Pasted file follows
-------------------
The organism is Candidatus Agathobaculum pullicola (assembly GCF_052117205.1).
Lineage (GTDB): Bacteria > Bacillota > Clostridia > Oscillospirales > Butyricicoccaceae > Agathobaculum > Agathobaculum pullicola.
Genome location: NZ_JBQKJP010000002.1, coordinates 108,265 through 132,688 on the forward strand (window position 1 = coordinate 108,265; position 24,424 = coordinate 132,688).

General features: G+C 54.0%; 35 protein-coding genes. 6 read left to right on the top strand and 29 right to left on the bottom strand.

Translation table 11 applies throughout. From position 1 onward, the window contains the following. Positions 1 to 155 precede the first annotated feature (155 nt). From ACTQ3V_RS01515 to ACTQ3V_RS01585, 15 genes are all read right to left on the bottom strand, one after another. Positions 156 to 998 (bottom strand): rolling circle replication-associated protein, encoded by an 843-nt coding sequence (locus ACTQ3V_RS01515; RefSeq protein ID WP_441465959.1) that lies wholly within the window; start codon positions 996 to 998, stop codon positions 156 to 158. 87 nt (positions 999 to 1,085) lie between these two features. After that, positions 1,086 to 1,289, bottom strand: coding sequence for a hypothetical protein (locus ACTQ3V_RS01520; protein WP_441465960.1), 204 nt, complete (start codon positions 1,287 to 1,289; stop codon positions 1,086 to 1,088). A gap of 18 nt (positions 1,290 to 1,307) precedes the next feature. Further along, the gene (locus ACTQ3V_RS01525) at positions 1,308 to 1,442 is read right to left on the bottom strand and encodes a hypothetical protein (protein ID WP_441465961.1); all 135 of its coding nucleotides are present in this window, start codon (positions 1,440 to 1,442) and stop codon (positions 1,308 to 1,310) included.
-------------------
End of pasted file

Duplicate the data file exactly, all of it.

The organism is Candidatus Agathobaculum pullicola (assembly GCF_052117205.1).
Lineage (GTDB): Bacteria > Bacillota > Clostridia > Oscillospirales > Butyricicoccaceae > Agathobaculum > Agathobaculum pullicola.
Genome location: NZ_JBQKJP010000002.1, coordinates 108,265 through 132,688 on the forward strand (window position 1 = coordinate 108,265; position 24,424 = coordinate 132,688).

General features: G+C 54.0%; 35 protein-coding genes. 6 read left to right on the top strand and 29 right to left on the bottom strand.

Translation table 11 applies throughout. From position 1 onward, the window contains the following. Positions 1 to 155 precede the first annotated feature (155 nt). From ACTQ3V_RS01515 to ACTQ3V_RS01585, 15 genes are all read right to left on the bottom strand, one after another. Positions 156 to 998 (bottom strand): rolling circle replication-associated protein, encoded by an 843-nt coding sequence (locus ACTQ3V_RS01515; RefSeq protein ID WP_441465959.1) that lies wholly within the window; start codon positions 996 to 998, stop codon positions 156 to 158. 87 nt (positions 999 to 1,085) lie between these two features. After that, positions 1,086 to 1,289, bottom strand: coding sequence for a hypothetical protein (locus ACTQ3V_RS01520; protein WP_441465960.1), 204 nt, complete (start codon positions 1,287 to 1,289; stop codon positions 1,086 to 1,088). A gap of 18 nt (positions 1,290 to 1,307) precedes the next feature. Further along, the gene (locus ACTQ3V_RS01525) at positions 1,308 to 1,442 is read right to left on the bottom strand and encodes a hypothetical protein (protein ID WP_441465961.1); all 135 of its coding nucleotides are present in this window, start codon (positions 1,440 to 1,442) and stop codon (positions 1,308 to 1,310) included.